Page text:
“I started using weed when I was 11 years old, hanging out with what I thought were the cool people,” said Beasley. “By the time I was 14, I was using needles to get high.”
One year later he was into ecstasy and LSD at the same time, and by the time he was 17 he had discovered the addicting highs of heroine.
“It was all downhill from there. It was like I had found the best thing in the world; nothing else mattered,” said Beasley.
There were many pivotal points over the next several years: dirty needles, overdoses, jail, rehab, back to prison, and homelessness.
“When I got arrested the last time, I was tired of the way I was living. I stayed clean in prison, and there were lots of opportunities to use inside,” said Beasley. “When I finally got out and into a halfway house I hit the ground running, in a good way.”
He’s been out of prison almost three years now; and he’s stayed sober over the last five.
“I met Pat in March of 2014. He has been a huge piece of my life. I don’t know if I would be as well off if he hadn’t put up with me,” said Beasley.
Reed not only gave him a chance at a job, he gave him a place to live in an apartment above the restaurant. He currently lives in one of Reed’s rental properties.
“It was rough there for awhile; at one point I had to fire him,” said Reed. “But it was a wakeup call for him, and he really got it together. I never saw such a transformation. Six months later I promoted him to manager.”
Beasley was so grateful for the turnaround in his life, he wanted to spread his joy to others this past Thanksgiving. He decided to bag up about 100 lunches to give out to the homeless and people in shelters.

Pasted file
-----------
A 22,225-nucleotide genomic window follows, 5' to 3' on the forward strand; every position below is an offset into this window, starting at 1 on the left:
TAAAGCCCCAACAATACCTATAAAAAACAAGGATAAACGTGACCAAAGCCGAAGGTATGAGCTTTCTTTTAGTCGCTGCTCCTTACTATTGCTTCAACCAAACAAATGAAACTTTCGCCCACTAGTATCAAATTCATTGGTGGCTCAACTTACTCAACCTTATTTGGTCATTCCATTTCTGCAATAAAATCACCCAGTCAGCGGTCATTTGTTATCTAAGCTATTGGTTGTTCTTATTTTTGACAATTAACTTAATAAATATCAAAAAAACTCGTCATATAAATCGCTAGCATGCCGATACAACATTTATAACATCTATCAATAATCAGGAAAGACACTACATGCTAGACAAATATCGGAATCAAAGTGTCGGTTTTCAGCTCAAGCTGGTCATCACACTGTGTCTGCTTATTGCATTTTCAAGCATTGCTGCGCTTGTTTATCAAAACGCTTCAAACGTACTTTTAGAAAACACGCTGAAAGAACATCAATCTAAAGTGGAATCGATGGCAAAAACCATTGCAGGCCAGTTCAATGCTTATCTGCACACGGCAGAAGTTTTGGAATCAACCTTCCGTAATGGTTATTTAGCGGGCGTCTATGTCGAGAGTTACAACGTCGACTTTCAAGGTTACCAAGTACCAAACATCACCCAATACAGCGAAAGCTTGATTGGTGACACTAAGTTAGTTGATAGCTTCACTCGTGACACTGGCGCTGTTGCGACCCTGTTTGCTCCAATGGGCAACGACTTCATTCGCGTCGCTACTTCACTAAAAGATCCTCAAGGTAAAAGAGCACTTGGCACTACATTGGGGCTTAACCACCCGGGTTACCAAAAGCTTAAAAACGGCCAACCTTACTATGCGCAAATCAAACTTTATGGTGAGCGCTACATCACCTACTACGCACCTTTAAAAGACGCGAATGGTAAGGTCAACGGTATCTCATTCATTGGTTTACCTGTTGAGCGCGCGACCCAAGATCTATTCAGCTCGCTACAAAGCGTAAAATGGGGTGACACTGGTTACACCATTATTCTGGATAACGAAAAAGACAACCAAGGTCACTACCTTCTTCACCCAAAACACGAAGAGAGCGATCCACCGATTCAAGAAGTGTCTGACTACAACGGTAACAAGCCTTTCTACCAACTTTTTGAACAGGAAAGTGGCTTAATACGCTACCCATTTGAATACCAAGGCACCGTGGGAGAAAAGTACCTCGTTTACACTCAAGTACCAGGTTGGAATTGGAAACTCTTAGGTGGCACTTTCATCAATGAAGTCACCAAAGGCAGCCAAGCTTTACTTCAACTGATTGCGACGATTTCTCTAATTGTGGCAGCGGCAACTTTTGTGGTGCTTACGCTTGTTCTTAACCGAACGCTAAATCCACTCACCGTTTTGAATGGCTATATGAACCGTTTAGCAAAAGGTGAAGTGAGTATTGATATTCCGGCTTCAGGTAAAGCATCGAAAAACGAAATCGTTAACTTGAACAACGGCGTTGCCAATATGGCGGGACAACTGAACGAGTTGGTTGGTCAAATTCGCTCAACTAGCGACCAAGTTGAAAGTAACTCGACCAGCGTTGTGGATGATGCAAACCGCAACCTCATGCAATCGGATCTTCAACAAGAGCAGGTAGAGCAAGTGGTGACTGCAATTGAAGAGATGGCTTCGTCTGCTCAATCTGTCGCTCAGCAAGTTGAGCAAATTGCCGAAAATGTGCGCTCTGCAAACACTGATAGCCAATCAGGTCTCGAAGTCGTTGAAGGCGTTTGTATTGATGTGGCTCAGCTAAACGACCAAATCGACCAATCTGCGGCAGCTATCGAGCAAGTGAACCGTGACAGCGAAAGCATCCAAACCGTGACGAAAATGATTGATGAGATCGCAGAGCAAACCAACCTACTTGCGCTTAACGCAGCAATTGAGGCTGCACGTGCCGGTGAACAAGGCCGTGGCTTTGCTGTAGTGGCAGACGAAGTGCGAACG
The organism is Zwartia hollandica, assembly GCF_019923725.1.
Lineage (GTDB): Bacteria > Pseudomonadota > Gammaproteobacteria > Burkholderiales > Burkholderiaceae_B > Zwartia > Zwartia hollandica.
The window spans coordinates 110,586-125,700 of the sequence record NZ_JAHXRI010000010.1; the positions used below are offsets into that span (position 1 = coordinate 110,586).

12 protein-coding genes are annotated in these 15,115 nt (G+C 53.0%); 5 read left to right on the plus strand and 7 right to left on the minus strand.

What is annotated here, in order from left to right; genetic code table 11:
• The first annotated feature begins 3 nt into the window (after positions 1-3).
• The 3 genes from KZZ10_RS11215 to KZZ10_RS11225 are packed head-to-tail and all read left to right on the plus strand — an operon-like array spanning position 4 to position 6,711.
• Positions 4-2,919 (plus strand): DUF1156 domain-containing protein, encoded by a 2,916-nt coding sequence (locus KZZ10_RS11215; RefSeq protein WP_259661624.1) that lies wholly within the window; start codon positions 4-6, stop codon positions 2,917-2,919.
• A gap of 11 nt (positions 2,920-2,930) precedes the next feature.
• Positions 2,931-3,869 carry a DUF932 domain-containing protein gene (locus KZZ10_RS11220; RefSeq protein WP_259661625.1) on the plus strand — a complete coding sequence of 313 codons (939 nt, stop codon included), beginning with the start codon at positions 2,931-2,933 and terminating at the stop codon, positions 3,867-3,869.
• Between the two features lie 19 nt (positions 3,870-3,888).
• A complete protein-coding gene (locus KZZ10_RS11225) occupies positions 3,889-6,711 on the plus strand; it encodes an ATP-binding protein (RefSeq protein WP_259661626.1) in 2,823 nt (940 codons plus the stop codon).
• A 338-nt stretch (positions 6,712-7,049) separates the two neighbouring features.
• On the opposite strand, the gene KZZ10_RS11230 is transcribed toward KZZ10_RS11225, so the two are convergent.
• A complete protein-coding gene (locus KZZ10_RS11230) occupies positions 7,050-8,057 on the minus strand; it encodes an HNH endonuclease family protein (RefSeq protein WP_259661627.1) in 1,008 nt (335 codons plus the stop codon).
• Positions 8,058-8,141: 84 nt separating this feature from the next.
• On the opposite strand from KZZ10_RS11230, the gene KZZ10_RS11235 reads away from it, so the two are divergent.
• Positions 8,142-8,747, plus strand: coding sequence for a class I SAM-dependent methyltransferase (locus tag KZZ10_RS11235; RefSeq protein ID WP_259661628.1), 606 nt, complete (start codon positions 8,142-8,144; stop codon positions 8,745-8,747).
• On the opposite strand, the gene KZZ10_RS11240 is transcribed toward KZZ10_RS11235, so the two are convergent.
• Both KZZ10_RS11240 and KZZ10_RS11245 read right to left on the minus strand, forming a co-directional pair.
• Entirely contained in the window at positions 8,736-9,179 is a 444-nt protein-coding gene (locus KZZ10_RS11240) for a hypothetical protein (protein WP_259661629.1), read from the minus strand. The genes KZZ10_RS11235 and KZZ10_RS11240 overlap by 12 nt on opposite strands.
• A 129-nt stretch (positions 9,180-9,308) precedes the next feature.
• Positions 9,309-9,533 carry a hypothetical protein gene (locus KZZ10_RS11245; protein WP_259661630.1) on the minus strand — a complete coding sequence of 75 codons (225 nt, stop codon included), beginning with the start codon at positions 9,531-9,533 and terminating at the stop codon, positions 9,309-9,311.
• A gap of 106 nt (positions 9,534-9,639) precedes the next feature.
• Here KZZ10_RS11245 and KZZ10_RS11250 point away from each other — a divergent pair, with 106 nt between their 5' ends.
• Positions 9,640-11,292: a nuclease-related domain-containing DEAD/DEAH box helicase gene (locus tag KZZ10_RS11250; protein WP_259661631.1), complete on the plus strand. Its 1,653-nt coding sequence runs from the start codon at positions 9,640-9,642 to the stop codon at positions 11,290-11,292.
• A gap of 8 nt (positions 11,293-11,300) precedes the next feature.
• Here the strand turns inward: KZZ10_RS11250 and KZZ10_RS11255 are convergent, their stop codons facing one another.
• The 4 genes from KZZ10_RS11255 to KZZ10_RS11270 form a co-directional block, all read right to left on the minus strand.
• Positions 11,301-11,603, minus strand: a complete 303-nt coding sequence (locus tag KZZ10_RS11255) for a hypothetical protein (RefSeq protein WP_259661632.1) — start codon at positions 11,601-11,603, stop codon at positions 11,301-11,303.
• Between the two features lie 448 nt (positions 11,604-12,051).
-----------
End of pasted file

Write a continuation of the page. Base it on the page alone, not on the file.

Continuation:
“It was me, my girlfriend and a work friend going around. A grown man holding a sign cried when we gave him the bag of food,” said Beasley. “There was this little lady in a wheelchair, and she just lit up when she saw us. It felt good to help, but it was sad.”
Beasley is also attending Clark State University and just finished his second semester with high grades. He attends regular 12-step recovery meetings. He’s very humble about what he’s accomplished.
“I could never give back the hurt I’ve caused my family and my friends over the years. I’m just trying to do what I should have been doing my whole life anyway,” said Beasley. “Ultimately it’s up to the individual to change his life, but it doesn’t come easily. You have to push yourself, and try to stay diligent and consistent.”